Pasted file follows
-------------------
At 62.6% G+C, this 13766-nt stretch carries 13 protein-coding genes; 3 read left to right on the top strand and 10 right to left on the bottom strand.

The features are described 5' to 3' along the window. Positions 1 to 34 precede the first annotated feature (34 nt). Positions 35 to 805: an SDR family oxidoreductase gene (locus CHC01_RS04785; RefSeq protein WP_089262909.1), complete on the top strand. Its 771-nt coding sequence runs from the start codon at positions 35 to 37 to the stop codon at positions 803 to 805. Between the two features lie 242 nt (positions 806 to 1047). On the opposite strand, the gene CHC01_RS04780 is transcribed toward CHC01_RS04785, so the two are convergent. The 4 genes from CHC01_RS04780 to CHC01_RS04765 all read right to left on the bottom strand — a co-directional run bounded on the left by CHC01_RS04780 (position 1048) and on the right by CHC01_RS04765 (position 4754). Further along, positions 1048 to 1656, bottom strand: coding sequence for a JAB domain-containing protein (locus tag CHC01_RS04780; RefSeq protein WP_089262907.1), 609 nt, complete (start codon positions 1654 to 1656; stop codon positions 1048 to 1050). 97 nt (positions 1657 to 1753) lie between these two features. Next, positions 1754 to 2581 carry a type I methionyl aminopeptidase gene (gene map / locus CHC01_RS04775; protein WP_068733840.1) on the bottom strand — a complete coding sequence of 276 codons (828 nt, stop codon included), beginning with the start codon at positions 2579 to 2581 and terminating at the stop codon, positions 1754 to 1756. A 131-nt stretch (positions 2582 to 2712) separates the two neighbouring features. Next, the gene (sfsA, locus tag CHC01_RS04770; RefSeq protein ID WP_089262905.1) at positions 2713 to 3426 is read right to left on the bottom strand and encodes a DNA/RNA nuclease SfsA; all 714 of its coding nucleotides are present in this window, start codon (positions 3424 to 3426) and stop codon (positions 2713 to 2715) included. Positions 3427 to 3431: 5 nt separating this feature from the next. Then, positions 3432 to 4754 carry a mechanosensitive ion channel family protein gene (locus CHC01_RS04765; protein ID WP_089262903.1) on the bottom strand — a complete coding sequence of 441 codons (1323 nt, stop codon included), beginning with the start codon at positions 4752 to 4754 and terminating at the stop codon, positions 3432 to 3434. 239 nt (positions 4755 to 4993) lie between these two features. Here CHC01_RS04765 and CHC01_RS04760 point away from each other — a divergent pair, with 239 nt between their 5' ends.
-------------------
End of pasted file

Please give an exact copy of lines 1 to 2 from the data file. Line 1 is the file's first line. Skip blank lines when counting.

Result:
At 62.6% G+C, this 13766-nt stretch carries 13 protein-coding genes; 3 read left to right on the top strand and 10 right to left on the bottom strand.

The features are described 5' to 3' along the window. Positions 1 to 34 precede the first annotated feature (34 nt). Positions 35 to 805: an SDR family oxidoreductase gene (locus CHC01_RS04785; RefSeq protein WP_089262909.1), complete on the top strand. Its 771-nt coding sequence runs from the start codon at positions 35 to 37 to the stop codon at positions 803 to 805. Between the two features lie 242 nt (positions 806 to 1047). On the opposite strand, the gene CHC01_RS04780 is transcribed toward CHC01_RS04785, so the two are convergent. The 4 genes from CHC01_RS04780 to CHC01_RS04765 all read right to left on the bottom strand — a co-directional run bounded on the left by CHC01_RS04780 (position 1048) and on the right by CHC01_RS04765 (position 4754). Further along, positions 1048 to 1656, bottom strand: coding sequence for a JAB domain-containing protein (locus tag CHC01_RS04780; RefSeq protein WP_089262907.1), 609 nt, complete (start codon positions 1654 to 1656; stop codon positions 1048 to 1050). 97 nt (positions 1657 to 1753) lie between these two features. Next, positions 1754 to 2581 carry a type I methionyl aminopeptidase gene (gene map / locus CHC01_RS04775; protein WP_068733840.1) on the bottom strand — a complete coding sequence of 276 codons (828 nt, stop codon included), beginning with the start codon at positions 2579 to 2581 and terminating at the stop codon, positions 1754 to 1756. A 131-nt stretch (positions 2582 to 2712) separates the two neighbouring features. Next, the gene (sfsA, locus tag CHC01_RS04770; RefSeq protein ID WP_089262905.1) at positions 2713 to 3426 is read right to left on the bottom strand and encodes a DNA/RNA nuclease SfsA; all 714 of its coding nucleotides are present in this window, start codon (positions 3424 to 3426) and stop codon (positions 2713 to 2715) included. Positions 3427 to 3431: 5 nt separating this feature from the next. Then, positions 3432 to 4754 carry a mechanosensitive ion channel family protein gene (locus CHC01_RS04765; protein ID WP_089262903.1) on the bottom strand — a complete coding sequence of 441 codons (1323 nt, stop codon included), beginning with the start codon at positions 4752 to 4754 and terminating at the stop codon, positions 3432 to 3434. 239 nt (positions 4755 to 4993) lie between these two features. Here CHC01_RS04765 and CHC01_RS04760 point away from each other — a divergent pair, with 239 nt between their 5' ends.